Navigating Mental Health and How to get Help for Your Child

The Centers for Disease Control and Prevention (CDC) characterizes mental disorders as serious changes in the way children typically learn, behave or handle emotions. The CDC says the most common mental health diagnoses in children include ADHD, behavior problems, Anxiety and Depression. One in six children between the ages of 2 and 8 have a diagnosed mental, behavioral or developmental disorder. Among young children, the CDC shows that boys are more likely than girls to be diagnosed with a mental or behavioral disorder.

mental healthMichelle Gummerus had to find support immediately due to the severity of her son’s mental health issues. He was diagnosed with Schizophrenia at age 10. She says knowing who to call and how to get help is critical. “The most important thing is finding a doctor who will diagnose and put [your child] on the right medication, and actually be there for you,” Gummerus says. She also emphasizes the importance of keeping on top of medication because needs can change as children grow older.

If you have a child who has difficulty communicating, parent Emily Dolton suggests starting with your pediatrician. Be proactive. “Trust your instincts. If you suspect there’s something wrong, there are different avenues [where] you can go,” Dolton says. She wants people to understand that mental health is the same as physical health, so a child’s primary doctor can recommend a specialist.

But just talking about a child’s mental health isn’t enough — parents need to learn how to talk about it. “You need the correct language to go down the right path,” Dolton says. “Doctors tend to speak in very clinical terms and parents tend to describe feelings. Your pediatrician is not a feelings doctor.”

Dolton’s 14-year-old son was diagnosed with 22q11.2 deletion syndrome at birth. According to the Genetic and Rare Diseases Information Center, those with this syndrome may also have psychiatric illness, Anxiety, repetitive behaviors and difficulty with social interactions. Dolton says her son’s syndrome puts him at higher risk for developing Schizophrenia. Because of his early diagnosis, her family searched for resources right from the start.

“The earlier parents and doctors find treatment, the better off the child will be. The sooner kids get tools, the less likely they’ll self-injure. The less likely they are to feel helpless and go into depression,” Dolton says.

As her son got older, Dolton was advised to back off on expectations and not to push too hard. That was a difficult concept to get used to. “Because society says don’t undercut what he’s capable of,” Dolton says. “But pushing is what causes mental health breakdowns and then you wind up with a kid in the hospital, which is what happened to us.”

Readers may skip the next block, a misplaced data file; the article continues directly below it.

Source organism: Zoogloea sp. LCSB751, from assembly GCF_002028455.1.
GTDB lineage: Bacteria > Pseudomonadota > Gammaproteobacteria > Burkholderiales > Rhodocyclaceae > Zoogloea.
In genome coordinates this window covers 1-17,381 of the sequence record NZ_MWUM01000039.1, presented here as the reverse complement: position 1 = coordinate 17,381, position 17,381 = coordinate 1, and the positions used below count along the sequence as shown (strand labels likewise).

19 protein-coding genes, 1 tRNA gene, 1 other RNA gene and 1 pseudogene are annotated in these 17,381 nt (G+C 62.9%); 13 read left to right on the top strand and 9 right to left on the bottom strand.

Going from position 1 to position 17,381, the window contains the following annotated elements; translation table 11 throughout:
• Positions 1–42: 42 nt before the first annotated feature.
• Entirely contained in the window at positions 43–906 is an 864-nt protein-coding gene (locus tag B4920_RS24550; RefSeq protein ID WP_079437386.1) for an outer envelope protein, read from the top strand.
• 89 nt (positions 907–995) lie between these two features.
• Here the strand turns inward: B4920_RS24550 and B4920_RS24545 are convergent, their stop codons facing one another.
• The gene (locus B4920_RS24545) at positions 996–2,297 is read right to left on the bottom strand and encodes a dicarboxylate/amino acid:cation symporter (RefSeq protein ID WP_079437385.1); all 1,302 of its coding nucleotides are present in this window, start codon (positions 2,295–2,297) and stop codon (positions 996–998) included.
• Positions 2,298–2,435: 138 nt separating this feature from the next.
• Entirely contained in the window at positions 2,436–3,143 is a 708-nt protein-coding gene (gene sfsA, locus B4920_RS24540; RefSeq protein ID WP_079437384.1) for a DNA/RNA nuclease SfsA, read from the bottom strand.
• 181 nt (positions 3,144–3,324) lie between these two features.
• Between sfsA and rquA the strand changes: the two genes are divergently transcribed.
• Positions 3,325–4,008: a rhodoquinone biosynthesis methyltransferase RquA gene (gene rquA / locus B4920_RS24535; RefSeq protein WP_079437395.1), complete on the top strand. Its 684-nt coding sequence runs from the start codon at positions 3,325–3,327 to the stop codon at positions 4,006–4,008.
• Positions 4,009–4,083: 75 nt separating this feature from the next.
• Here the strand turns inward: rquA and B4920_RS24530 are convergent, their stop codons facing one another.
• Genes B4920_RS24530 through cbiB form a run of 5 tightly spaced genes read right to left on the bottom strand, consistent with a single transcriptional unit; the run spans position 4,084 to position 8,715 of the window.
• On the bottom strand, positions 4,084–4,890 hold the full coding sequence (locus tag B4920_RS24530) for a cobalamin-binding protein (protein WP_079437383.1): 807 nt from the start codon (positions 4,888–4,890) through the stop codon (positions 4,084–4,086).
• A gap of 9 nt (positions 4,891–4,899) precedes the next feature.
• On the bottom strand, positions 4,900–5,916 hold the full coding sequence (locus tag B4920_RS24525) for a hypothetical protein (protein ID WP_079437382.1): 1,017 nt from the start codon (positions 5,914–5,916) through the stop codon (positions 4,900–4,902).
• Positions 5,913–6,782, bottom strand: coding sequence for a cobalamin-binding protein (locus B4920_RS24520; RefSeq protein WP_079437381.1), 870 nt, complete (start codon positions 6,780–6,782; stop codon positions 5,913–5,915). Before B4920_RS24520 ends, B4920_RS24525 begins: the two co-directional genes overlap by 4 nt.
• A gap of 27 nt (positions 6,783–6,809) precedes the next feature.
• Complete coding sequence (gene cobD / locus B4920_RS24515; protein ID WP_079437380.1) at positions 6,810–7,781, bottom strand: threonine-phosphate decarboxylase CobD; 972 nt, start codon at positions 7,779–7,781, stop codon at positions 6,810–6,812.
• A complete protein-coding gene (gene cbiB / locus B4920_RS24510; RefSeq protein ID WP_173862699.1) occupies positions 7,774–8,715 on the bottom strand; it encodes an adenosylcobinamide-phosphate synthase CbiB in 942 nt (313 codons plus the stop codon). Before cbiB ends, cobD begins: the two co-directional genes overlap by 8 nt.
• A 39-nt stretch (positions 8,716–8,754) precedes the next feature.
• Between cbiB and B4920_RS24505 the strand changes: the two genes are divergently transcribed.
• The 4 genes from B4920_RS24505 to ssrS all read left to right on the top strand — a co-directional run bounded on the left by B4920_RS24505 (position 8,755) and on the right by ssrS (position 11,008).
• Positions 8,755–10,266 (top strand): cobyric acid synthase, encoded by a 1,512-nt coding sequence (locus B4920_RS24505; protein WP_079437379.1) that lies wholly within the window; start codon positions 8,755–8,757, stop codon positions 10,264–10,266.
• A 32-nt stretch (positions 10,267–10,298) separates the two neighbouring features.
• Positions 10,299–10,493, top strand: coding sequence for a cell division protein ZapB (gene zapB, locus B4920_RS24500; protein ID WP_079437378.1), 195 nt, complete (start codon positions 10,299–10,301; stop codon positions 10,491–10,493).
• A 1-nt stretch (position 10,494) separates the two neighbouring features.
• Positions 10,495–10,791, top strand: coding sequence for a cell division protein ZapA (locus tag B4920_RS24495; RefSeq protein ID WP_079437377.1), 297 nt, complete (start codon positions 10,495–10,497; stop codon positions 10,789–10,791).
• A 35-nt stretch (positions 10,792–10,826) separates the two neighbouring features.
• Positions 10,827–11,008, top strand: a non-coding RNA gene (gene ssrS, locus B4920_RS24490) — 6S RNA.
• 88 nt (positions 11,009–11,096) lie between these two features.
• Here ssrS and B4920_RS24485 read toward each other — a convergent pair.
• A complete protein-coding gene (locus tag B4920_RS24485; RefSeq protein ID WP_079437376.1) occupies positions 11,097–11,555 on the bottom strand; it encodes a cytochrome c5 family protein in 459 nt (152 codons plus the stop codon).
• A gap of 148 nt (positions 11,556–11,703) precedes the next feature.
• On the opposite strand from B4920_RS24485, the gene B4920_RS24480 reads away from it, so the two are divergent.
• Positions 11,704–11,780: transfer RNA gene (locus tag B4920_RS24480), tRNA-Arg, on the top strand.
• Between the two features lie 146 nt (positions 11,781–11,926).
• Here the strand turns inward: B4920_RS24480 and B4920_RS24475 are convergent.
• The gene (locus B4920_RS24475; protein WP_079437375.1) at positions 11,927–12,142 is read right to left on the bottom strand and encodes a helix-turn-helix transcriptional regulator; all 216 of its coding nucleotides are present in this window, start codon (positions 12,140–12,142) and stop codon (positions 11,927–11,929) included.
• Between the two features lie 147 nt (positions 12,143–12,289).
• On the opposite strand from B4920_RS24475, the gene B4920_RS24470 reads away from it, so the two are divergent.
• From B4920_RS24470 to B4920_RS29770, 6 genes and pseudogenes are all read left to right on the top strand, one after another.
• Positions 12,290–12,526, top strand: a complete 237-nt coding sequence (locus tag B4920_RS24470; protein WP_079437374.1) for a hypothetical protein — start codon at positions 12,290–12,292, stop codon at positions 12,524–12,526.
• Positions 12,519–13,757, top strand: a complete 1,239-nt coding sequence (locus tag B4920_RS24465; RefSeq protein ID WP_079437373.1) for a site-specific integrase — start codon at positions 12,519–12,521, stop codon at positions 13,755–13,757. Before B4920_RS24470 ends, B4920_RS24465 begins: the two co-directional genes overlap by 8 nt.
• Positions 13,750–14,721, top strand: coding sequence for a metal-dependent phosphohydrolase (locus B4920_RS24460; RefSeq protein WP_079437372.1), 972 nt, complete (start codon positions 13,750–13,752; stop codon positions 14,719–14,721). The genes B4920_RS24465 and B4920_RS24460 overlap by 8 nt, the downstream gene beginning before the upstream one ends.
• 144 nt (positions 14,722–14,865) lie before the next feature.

There are hospitals in San Diego County that will work with children and families to develop a mental health plan. Sharp Mesa Vista in Kearny Mesa is the largest privately operated psychiatric hospital the county. The hospital holds 149 beds with more than 40 affiliated psychiatrists. It offers programs for both children and adults.

“As parents are wondering if we’re going to be a good fit, the best way to find out is call. Have a conversation with one of our clinicians over the phone,” says Emma Porterfield, a clinical psychologist and Mesa Vista’s interim supervisor of the child and adolescent outpatient program.

Initial in-person evaluations are typically one to two hours. From there, a child can be admitted into one of the programs. “There are resources. There are people here to talk through treatment and options. We want families to feel empowered,” Porterfield says.


Parents can also call 211 if they need help, Porterfield says. It’s a San Diego County information hub to connect people with community resources. If a mental health situation involves immediate safety concerns, request PERT (Psychiatric Emergency Response Team) through 911 or your local law enforcement agency.

There is no one-size-fits-all treatment for children with mental health issues, but the priority is finding a provider who can best help.

“Your priorities need to be helping your child first because the sooner you get help, the better the outcome will be,” Gummerus says. “You want the best for your kids, so you just have to keep going and not give up.”

When looking for a mental health provider, the National Institute of Mental Health suggests asking these questions:

  • Do you use treatment approaches supported by research?
  • Do you involve parents in treatment and if so, how?
  • Will there be homework between sessions?
  • How will progress from treatment be evaluated?
  • How soon can we expect to see progress?

Melissa Mecija is a freelance writer and mother of two. She is also a reporter/anchor for 10News, the ABC affiliate in San Diego.

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